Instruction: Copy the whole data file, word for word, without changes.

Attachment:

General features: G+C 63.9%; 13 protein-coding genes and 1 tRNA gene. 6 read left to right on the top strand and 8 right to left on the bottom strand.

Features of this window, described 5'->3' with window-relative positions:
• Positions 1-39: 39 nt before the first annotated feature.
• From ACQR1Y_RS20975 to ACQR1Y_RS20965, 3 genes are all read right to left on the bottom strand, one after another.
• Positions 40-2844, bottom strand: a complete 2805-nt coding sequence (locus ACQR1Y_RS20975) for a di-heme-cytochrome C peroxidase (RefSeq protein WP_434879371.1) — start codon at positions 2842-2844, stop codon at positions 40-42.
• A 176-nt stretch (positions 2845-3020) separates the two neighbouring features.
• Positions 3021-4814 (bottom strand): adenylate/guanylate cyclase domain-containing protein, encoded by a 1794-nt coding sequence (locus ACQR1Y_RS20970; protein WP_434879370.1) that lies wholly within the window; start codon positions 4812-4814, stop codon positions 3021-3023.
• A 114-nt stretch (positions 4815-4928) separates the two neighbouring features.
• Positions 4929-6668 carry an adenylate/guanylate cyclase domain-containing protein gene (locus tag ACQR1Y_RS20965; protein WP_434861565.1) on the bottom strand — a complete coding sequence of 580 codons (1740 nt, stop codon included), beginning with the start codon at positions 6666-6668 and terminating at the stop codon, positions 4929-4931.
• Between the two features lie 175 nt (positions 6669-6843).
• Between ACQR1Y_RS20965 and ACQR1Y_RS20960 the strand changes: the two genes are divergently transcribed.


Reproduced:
General features: G+C 63.9%; 13 protein-coding genes and 1 tRNA gene. 6 read left to right on the top strand and 8 right to left on the bottom strand.

Features of this window, described 5'->3' with window-relative positions:
• Positions 1-39: 39 nt before the first annotated feature.
• From ACQR1Y_RS20975 to ACQR1Y_RS20965, 3 genes are all read right to left on the bottom strand, one after another.
• Positions 40-2844, bottom strand: a complete 2805-nt coding sequence (locus ACQR1Y_RS20975) for a di-heme-cytochrome C peroxidase (RefSeq protein WP_434879371.1) — start codon at positions 2842-2844, stop codon at positions 40-42.
• A 176-nt stretch (positions 2845-3020) separates the two neighbouring features.
• Positions 3021-4814 (bottom strand): adenylate/guanylate cyclase domain-containing protein, encoded by a 1794-nt coding sequence (locus ACQR1Y_RS20970; protein WP_434879370.1) that lies wholly within the window; start codon positions 4812-4814, stop codon positions 3021-3023.
• A 114-nt stretch (positions 4815-4928) separates the two neighbouring features.
• Positions 4929-6668 carry an adenylate/guanylate cyclase domain-containing protein gene (locus tag ACQR1Y_RS20965; protein WP_434861565.1) on the bottom strand — a complete coding sequence of 580 codons (1740 nt, stop codon included), beginning with the start codon at positions 6666-6668 and terminating at the stop codon, positions 4929-4931.
• Between the two features lie 175 nt (positions 6669-6843).
• Between ACQR1Y_RS20965 and ACQR1Y_RS20960 the strand changes: the two genes are divergently transcribed.